a cantaloupe that has a delicate, sweet aroma, yellow-tinged skin, a thick textured rind, and no stem.
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Thanks, but I don't think I would know the difference b/w the smell of fresh versus overly ripe cantaloupe.
I read that when buying cantaloupe you should be able to tap your palm to it and it should sound hallow and when I followed this advice the cantaloupe I bought was way way too ripe and looked disgusting inside.
The best way I've found to determine the smell of fresh vs overly ripe / not ripe is to smell a bunch of them and compare.
If I can get a freshly picked melon at a market or stand i want to see an orange tinge behind the webbing and a strong smell from the melon itself.
I am getting sick of buying tasteless and overly ripe cantaloupe.
Listen, don’t go into the store..ask the produce man/women to pick one and then question it with what you read on the internet.. there are a ton of different methods.. but a nice yellowish color( when it’s green it still needs time to ripen) some give at the blossom end, then a nice clean break at the vine.
The only cantaloupe I’ve ever really enjoyed was the one I bought at the farmers market, which the vendor picked out for me! Now I know why, I must have gotten over or under ripe before.
But melons go through seasons early May, may not have the best sh** just yet, and if your buying melons in October I hope your buying it for a Cant-o-latern.. Once again don’t go to your produce guy and say I bought this melon May 1st or in October and say “It was terrible” ..go figure.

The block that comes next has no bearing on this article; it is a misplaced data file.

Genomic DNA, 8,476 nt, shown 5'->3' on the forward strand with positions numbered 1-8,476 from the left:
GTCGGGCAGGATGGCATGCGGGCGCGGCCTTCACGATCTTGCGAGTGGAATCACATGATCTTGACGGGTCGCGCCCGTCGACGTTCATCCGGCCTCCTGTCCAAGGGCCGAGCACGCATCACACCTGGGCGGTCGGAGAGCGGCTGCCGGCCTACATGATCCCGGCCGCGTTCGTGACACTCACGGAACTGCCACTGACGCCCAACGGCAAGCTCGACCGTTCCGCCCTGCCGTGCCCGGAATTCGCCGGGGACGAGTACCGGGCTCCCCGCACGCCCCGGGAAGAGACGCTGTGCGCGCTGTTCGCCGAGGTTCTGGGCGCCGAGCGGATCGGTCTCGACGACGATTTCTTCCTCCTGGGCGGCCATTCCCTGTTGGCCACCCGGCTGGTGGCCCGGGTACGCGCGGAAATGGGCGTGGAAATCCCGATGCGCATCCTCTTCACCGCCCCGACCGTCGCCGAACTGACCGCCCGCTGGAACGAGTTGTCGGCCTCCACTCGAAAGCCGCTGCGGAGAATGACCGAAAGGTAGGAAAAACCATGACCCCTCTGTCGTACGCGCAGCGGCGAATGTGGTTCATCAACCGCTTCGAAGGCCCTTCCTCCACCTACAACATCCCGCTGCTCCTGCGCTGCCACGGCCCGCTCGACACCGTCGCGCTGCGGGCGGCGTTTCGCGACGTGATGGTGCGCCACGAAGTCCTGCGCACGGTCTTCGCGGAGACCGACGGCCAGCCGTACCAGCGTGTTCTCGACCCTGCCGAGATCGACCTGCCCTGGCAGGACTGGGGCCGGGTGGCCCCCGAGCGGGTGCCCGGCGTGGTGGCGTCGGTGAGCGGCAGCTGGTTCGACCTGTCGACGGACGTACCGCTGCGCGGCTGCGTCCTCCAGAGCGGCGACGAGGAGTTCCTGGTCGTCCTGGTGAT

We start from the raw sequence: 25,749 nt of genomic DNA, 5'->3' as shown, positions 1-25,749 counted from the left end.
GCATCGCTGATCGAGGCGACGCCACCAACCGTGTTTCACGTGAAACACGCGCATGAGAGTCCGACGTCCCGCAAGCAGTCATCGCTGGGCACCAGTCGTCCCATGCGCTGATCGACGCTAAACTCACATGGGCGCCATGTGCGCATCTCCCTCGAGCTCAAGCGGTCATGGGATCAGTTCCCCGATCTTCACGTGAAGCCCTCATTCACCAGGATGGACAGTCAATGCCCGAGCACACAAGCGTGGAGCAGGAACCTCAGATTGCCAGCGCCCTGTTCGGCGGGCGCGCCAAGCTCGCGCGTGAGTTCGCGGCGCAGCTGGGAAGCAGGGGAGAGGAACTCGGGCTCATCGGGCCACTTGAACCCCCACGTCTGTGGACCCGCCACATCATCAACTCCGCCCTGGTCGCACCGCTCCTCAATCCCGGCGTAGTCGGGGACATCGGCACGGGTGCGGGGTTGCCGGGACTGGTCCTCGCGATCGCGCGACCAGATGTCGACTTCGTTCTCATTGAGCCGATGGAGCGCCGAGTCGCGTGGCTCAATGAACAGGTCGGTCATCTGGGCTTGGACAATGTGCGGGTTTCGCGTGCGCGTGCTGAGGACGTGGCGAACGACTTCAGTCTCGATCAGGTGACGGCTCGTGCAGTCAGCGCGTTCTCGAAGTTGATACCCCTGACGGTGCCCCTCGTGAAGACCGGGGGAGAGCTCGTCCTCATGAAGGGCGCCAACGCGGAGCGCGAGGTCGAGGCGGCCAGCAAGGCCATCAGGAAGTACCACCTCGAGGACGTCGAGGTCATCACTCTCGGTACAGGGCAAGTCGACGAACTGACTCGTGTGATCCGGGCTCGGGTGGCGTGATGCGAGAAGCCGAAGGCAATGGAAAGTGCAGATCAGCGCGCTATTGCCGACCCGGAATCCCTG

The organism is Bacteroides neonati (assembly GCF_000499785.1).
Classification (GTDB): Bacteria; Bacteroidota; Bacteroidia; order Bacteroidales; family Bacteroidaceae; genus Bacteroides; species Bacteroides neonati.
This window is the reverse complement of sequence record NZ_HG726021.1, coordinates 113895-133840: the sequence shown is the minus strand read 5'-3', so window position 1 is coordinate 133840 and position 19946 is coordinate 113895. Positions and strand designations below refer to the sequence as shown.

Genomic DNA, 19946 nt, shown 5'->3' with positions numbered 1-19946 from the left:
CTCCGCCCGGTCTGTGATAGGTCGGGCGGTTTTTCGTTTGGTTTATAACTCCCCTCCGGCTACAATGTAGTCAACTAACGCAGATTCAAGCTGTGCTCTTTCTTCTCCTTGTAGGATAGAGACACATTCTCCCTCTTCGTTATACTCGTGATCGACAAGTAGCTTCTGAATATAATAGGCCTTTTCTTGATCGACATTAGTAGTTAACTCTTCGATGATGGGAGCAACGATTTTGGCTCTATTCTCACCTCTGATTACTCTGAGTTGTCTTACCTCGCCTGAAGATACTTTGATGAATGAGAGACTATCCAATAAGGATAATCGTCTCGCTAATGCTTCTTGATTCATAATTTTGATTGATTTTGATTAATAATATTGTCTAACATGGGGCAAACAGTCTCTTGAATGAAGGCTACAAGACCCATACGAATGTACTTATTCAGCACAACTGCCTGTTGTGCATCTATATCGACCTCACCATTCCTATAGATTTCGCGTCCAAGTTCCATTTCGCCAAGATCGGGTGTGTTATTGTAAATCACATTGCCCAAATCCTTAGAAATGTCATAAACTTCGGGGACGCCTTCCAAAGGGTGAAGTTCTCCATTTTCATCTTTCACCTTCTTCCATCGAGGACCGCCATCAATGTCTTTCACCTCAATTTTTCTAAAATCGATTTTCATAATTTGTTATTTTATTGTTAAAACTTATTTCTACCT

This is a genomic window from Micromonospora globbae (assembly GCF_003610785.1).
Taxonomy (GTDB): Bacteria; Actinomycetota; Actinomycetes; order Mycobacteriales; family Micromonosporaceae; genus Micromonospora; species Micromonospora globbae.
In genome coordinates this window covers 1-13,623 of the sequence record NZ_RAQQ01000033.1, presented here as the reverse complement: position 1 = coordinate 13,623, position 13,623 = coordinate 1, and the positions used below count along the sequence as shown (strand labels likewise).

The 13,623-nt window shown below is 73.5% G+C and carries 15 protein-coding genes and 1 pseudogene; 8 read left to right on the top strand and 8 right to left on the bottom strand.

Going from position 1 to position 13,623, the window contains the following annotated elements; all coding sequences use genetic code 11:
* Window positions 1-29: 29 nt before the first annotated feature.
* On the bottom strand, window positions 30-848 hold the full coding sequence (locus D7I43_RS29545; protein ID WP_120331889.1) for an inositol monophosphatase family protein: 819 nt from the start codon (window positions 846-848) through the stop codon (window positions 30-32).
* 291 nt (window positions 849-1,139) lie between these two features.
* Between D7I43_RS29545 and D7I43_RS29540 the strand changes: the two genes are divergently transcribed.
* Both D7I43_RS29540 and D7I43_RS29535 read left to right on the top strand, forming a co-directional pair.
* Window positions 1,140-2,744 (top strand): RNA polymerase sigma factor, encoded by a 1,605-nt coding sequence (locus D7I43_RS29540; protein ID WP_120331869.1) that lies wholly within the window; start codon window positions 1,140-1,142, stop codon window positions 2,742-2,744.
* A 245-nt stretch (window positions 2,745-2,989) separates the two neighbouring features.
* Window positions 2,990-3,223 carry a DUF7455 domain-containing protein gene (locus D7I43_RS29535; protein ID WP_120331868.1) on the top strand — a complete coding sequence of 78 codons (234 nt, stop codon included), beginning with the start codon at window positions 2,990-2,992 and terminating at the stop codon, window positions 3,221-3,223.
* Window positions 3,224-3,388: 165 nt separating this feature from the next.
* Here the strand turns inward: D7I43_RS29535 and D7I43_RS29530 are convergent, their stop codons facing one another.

A good cantaloupe feels heavy for its size, has a rind that resembles raised netting, and has a stem end that yields slightly when pressed with your thumb.
Let a not-quite-ready cantaloupe ripen at room temperature for up to 2 days (keeping it in a closed paper bag will speed up the process).
Wash the rind, then slice off the bottom and top ends of the melon so that it sits squarely on a cutting board.
They prevent the flesh from drying out.) Cubes without the seeds will last 1 to 2 days in a resealable container in the refrigerator.
Halve the fruit, scoop out the seeds, and slice or cube as desired.
For cut wedges of cantaloupe, cover the surfaces and refrigerate for up to 3 days.
Refrigerate a whole ripe melon for up to 5 days.
A few weeks ago, Prevention Magazine‘s editor-in-chief, Liz Vaccariello, invited me on her show, “In the Kitchen With Liz” to answer the question how to choose a ripe melon at the supermarket.
When you shake a honey dew or cantaloupe melon, pay attention if the seeds are loose – if they are, then the melon is ripe.
For honey dew and cantaloupe melons, it’s a three-step test: Sniff, Shake & Squeeze.